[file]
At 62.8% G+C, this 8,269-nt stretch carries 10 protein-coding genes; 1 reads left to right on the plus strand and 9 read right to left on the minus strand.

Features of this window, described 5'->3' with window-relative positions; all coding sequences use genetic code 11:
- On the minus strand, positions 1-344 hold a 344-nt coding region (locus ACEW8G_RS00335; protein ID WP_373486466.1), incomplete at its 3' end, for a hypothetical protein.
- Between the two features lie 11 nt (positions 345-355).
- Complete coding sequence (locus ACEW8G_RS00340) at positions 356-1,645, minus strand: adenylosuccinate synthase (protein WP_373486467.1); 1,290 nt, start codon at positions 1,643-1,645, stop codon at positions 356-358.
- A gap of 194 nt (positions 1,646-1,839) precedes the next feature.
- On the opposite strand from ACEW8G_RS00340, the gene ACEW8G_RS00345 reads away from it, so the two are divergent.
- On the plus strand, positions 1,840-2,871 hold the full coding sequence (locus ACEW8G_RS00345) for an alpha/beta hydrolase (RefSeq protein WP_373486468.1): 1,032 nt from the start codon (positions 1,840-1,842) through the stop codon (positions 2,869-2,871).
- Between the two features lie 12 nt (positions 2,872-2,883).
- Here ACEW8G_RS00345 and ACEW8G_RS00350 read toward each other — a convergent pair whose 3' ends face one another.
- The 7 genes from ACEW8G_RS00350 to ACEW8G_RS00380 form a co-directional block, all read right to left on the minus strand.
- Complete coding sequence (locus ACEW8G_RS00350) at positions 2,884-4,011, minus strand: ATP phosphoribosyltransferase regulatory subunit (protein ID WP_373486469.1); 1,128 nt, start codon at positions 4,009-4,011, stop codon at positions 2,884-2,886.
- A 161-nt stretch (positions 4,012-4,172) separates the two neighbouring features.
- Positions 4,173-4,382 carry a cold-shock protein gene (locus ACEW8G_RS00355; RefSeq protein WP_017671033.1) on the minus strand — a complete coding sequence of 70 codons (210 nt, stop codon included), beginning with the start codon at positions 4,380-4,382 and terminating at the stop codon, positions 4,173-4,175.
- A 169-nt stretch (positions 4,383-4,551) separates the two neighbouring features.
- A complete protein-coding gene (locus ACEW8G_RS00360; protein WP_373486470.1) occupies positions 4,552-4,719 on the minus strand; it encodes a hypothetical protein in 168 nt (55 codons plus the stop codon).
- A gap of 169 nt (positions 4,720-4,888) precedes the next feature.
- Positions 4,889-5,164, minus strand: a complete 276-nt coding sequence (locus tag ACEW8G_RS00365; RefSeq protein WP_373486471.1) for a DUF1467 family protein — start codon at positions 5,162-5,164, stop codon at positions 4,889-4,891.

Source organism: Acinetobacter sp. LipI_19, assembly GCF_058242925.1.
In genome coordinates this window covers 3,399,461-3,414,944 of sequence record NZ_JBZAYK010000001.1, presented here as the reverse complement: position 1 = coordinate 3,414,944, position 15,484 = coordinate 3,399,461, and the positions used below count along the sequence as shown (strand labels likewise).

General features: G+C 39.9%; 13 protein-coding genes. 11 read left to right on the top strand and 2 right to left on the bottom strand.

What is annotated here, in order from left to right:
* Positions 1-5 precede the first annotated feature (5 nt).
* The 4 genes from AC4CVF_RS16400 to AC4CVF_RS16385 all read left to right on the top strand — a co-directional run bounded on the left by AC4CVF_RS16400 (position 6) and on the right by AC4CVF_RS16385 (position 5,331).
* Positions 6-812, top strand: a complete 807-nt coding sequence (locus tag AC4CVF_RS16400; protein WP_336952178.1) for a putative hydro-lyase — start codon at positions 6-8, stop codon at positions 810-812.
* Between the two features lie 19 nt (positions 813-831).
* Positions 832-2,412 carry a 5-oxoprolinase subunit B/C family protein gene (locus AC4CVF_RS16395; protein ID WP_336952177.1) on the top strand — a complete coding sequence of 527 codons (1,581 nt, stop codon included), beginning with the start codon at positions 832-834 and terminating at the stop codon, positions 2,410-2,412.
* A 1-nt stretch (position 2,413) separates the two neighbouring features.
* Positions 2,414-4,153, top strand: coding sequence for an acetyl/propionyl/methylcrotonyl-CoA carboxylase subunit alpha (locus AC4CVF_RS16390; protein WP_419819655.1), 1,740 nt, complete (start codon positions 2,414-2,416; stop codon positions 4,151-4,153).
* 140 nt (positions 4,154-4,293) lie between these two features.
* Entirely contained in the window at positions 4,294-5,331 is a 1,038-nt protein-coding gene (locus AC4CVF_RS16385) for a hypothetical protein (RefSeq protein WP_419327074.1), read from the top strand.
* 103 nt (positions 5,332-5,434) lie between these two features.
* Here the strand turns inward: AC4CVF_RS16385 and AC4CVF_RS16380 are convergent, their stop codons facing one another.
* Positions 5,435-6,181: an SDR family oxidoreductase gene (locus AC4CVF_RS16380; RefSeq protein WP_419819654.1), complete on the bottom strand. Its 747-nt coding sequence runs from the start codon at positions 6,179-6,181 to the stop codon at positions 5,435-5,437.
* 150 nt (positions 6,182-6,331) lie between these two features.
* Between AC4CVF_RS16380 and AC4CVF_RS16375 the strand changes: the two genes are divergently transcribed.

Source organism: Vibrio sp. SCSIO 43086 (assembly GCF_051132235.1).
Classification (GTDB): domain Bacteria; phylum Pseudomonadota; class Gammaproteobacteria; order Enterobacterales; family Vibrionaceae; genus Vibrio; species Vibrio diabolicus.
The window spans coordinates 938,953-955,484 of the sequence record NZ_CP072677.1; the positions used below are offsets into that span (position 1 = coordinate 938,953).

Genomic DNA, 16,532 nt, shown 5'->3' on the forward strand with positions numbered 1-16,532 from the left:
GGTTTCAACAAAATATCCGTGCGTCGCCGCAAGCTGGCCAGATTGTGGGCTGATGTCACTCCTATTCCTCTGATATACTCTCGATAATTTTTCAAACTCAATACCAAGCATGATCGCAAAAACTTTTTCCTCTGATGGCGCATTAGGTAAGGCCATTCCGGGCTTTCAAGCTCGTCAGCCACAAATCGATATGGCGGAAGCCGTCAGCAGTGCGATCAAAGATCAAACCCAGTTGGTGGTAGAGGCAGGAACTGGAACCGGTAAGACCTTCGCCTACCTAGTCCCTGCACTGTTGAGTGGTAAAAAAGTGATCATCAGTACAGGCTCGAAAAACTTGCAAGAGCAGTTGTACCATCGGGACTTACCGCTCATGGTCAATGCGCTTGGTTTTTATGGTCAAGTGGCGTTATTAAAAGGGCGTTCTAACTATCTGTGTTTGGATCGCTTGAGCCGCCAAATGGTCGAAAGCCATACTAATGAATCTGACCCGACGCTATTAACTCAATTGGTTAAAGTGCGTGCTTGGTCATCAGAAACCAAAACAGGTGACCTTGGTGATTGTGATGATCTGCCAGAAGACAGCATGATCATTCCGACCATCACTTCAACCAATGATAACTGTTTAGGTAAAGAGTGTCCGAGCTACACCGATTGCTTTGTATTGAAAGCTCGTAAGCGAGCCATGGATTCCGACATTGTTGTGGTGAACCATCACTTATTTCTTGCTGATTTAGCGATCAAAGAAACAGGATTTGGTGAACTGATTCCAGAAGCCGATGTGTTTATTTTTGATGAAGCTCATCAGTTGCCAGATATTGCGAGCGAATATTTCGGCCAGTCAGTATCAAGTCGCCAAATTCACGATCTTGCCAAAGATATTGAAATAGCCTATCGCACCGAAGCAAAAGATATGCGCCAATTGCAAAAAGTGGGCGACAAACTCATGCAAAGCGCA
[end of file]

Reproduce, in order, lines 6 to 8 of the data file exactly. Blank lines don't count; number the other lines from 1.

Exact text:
- A gap of 194 nt (positions 1,646-1,839) precedes the next feature.
- On the opposite strand from ACEW8G_RS00340, the gene ACEW8G_RS00345 reads away from it, so the two are divergent.
- On the plus strand, positions 1,840-2,871 hold the full coding sequence (locus ACEW8G_RS00345) for an alpha/beta hydrolase (RefSeq protein WP_373486468.1): 1,032 nt from the start codon (positions 1,840-1,842) through the stop codon (positions 2,869-2,871).